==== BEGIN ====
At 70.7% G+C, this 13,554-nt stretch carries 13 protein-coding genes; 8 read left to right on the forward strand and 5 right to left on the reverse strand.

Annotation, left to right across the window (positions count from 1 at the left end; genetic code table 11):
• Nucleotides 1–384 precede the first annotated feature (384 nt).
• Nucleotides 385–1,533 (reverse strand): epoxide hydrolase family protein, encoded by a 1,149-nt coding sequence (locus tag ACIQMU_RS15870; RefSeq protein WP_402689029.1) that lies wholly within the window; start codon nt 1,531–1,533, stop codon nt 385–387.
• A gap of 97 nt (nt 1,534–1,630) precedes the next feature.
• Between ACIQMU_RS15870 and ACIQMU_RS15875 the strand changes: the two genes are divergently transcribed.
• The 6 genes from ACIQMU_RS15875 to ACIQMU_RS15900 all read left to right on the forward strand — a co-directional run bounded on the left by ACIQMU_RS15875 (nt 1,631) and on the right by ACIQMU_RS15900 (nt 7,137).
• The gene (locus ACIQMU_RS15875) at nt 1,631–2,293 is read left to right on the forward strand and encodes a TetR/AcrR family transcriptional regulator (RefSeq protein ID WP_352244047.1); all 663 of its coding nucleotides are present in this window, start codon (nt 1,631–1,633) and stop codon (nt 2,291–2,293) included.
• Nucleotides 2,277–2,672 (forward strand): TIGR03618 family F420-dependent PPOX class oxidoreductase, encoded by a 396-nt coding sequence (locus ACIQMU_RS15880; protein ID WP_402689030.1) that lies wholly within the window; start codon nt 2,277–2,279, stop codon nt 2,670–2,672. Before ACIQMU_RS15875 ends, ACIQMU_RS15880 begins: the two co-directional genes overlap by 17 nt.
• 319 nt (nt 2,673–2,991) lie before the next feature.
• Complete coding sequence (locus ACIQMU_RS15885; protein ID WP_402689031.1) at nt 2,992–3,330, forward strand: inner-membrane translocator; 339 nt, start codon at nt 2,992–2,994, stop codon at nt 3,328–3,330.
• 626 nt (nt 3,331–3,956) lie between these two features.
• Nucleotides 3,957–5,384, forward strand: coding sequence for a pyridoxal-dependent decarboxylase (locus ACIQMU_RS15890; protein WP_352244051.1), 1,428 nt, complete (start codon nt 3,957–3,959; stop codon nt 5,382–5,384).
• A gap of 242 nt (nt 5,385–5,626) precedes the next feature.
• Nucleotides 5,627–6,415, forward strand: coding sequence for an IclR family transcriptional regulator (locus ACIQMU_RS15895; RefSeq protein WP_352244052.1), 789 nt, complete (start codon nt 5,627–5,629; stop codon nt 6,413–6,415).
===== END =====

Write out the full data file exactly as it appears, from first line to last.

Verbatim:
At 70.7% G+C, this 13,554-nt stretch carries 13 protein-coding genes; 8 read left to right on the forward strand and 5 right to left on the reverse strand.

Annotation, left to right across the window (positions count from 1 at the left end; genetic code table 11):
• Nucleotides 1–384 precede the first annotated feature (384 nt).
• Nucleotides 385–1,533 (reverse strand): epoxide hydrolase family protein, encoded by a 1,149-nt coding sequence (locus tag ACIQMU_RS15870; RefSeq protein WP_402689029.1) that lies wholly within the window; start codon nt 1,531–1,533, stop codon nt 385–387.
• A gap of 97 nt (nt 1,534–1,630) precedes the next feature.
• Between ACIQMU_RS15870 and ACIQMU_RS15875 the strand changes: the two genes are divergently transcribed.
• The 6 genes from ACIQMU_RS15875 to ACIQMU_RS15900 all read left to right on the forward strand — a co-directional run bounded on the left by ACIQMU_RS15875 (nt 1,631) and on the right by ACIQMU_RS15900 (nt 7,137).
• The gene (locus ACIQMU_RS15875) at nt 1,631–2,293 is read left to right on the forward strand and encodes a TetR/AcrR family transcriptional regulator (RefSeq protein ID WP_352244047.1); all 663 of its coding nucleotides are present in this window, start codon (nt 1,631–1,633) and stop codon (nt 2,291–2,293) included.
• Nucleotides 2,277–2,672 (forward strand): TIGR03618 family F420-dependent PPOX class oxidoreductase, encoded by a 396-nt coding sequence (locus ACIQMU_RS15880; protein ID WP_402689030.1) that lies wholly within the window; start codon nt 2,277–2,279, stop codon nt 2,670–2,672. Before ACIQMU_RS15875 ends, ACIQMU_RS15880 begins: the two co-directional genes overlap by 17 nt.
• 319 nt (nt 2,673–2,991) lie before the next feature.
• Complete coding sequence (locus ACIQMU_RS15885; protein ID WP_402689031.1) at nt 2,992–3,330, forward strand: inner-membrane translocator; 339 nt, start codon at nt 2,992–2,994, stop codon at nt 3,328–3,330.
• 626 nt (nt 3,331–3,956) lie between these two features.
• Nucleotides 3,957–5,384, forward strand: coding sequence for a pyridoxal-dependent decarboxylase (locus ACIQMU_RS15890; protein WP_352244051.1), 1,428 nt, complete (start codon nt 3,957–3,959; stop codon nt 5,382–5,384).
• A gap of 242 nt (nt 5,385–5,626) precedes the next feature.
• Nucleotides 5,627–6,415, forward strand: coding sequence for an IclR family transcriptional regulator (locus ACIQMU_RS15895; RefSeq protein WP_352244052.1), 789 nt, complete (start codon nt 5,627–5,629; stop codon nt 6,413–6,415).